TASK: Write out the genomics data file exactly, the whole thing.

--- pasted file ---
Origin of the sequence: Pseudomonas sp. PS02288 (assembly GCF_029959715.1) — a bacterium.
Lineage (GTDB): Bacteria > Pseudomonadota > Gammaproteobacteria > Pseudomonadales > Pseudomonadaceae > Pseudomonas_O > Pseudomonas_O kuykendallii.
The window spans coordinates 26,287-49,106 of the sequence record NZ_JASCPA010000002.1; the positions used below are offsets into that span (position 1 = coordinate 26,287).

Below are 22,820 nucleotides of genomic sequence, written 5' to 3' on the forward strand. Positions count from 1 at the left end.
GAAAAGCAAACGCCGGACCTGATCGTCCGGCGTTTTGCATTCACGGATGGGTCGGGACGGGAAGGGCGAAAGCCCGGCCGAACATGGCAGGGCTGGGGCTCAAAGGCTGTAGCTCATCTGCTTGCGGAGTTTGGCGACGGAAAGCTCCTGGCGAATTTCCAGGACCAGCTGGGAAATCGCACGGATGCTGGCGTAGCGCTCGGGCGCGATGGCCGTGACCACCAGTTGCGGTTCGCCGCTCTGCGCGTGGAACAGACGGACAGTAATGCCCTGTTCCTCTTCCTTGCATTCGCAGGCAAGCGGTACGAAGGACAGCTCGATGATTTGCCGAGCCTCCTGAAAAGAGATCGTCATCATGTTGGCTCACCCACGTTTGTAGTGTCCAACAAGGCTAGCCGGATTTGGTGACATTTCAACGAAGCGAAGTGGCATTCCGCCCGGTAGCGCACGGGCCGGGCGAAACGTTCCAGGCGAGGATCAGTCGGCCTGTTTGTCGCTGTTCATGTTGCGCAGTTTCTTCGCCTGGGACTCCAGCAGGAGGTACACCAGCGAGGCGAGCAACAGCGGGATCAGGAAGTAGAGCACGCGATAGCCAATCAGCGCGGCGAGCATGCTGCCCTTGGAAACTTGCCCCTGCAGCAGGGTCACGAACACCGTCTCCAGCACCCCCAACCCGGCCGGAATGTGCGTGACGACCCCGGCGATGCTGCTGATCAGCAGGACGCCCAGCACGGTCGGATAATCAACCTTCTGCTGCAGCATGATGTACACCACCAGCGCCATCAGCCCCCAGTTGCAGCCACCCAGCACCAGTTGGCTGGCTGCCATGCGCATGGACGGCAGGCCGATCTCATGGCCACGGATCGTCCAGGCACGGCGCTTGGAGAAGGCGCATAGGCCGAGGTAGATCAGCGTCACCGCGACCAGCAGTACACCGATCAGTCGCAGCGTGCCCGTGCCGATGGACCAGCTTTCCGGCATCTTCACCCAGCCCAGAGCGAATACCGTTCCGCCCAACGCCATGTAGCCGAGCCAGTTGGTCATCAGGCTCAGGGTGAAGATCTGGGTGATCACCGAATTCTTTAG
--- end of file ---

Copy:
Origin of the sequence: Pseudomonas sp. PS02288 (assembly GCF_029959715.1) — a bacterium.
Lineage (GTDB): Bacteria > Pseudomonadota > Gammaproteobacteria > Pseudomonadales > Pseudomonadaceae > Pseudomonas_O > Pseudomonas_O kuykendallii.
The window spans coordinates 26,287-49,106 of the sequence record NZ_JASCPA010000002.1; the positions used below are offsets into that span (position 1 = coordinate 26,287).

Below are 22,820 nucleotides of genomic sequence, written 5' to 3' on the forward strand. Positions count from 1 at the left end.
GAAAAGCAAACGCCGGACCTGATCGTCCGGCGTTTTGCATTCACGGATGGGTCGGGACGGGAAGGGCGAAAGCCCGGCCGAACATGGCAGGGCTGGGGCTCAAAGGCTGTAGCTCATCTGCTTGCGGAGTTTGGCGACGGAAAGCTCCTGGCGAATTTCCAGGACCAGCTGGGAAATCGCACGGATGCTGGCGTAGCGCTCGGGCGCGATGGCCGTGACCACCAGTTGCGGTTCGCCGCTCTGCGCGTGGAACAGACGGACAGTAATGCCCTGTTCCTCTTCCTTGCATTCGCAGGCAAGCGGTACGAAGGACAGCTCGATGATTTGCCGAGCCTCCTGAAAAGAGATCGTCATCATGTTGGCTCACCCACGTTTGTAGTGTCCAACAAGGCTAGCCGGATTTGGTGACATTTCAACGAAGCGAAGTGGCATTCCGCCCGGTAGCGCACGGGCCGGGCGAAACGTTCCAGGCGAGGATCAGTCGGCCTGTTTGTCGCTGTTCATGTTGCGCAGTTTCTTCGCCTGGGACTCCAGCAGGAGGTACACCAGCGAGGCGAGCAACAGCGGGATCAGGAAGTAGAGCACGCGATAGCCAATCAGCGCGGCGAGCATGCTGCCCTTGGAAACTTGCCCCTGCAGCAGGGTCACGAACACCGTCTCCAGCACCCCCAACCCGGCCGGAATGTGCGTGACGACCCCGGCGATGCTGCTGATCAGCAGGACGCCCAGCACGGTCGGATAATCAACCTTCTGCTGCAGCATGATGTACACCACCAGCGCCATCAGCCCCCAGTTGCAGCCACCCAGCACCAGTTGGCTGGCTGCCATGCGCATGGACGGCAGGCCGATCTCATGGCCACGGATCGTCCAGGCACGGCGCTTGGAGAAGGCGCATAGGCCGAGGTAGATCAGCGTCACCGCGACCAGCAGTACACCGATCAGTCGCAGCGTGCCCGTGCCGATGGACCAGCTTTCCGGCATCTTCACCCAGCCCAGAGCGAATACCGTTCCGCCCAACGCCATGTAGCCGAGCCAGTTGGTCATCAGGCTCAGGGTGAAGATCTGGGTGATCACCGAATTCTTTAG